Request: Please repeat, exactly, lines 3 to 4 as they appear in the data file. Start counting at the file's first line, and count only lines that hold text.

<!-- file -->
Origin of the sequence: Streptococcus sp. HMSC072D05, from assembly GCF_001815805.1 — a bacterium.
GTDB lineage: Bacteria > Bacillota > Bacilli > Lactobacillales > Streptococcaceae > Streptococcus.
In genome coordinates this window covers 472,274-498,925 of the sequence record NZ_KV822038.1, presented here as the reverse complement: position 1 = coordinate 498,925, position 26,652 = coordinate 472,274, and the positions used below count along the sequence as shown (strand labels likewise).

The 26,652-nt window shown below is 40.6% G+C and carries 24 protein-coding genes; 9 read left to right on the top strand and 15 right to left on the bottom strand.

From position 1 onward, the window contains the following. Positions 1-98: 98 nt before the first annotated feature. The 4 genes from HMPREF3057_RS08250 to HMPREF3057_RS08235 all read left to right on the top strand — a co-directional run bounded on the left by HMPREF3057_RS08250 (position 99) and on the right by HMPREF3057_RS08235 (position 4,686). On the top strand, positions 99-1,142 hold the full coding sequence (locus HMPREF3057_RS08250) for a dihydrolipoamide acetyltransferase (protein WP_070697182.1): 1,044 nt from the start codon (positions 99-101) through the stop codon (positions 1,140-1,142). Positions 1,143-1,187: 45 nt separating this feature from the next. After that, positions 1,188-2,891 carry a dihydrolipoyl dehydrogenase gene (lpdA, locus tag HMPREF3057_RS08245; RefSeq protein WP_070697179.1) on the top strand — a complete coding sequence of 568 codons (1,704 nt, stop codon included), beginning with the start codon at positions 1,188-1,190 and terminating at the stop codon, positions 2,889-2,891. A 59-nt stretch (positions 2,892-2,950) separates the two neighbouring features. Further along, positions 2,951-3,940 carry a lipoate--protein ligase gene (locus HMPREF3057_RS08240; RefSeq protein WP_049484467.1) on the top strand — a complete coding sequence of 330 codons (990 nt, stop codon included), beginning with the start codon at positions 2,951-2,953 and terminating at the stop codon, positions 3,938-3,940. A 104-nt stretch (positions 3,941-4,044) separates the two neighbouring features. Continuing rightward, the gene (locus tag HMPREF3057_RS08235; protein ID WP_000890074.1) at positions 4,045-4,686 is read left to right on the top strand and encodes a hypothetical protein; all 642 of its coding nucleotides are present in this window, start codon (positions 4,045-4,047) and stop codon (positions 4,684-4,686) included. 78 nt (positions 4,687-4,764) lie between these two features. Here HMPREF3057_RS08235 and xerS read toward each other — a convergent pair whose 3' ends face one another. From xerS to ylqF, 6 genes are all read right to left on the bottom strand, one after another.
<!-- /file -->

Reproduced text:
In genome coordinates this window covers 472,274-498,925 of the sequence record NZ_KV822038.1, presented here as the reverse complement: position 1 = coordinate 498,925, position 26,652 = coordinate 472,274, and the positions used below count along the sequence as shown (strand labels likewise).

The 26,652-nt window shown below is 40.6% G+C and carries 24 protein-coding genes; 9 read left to right on the top strand and 15 right to left on the bottom strand.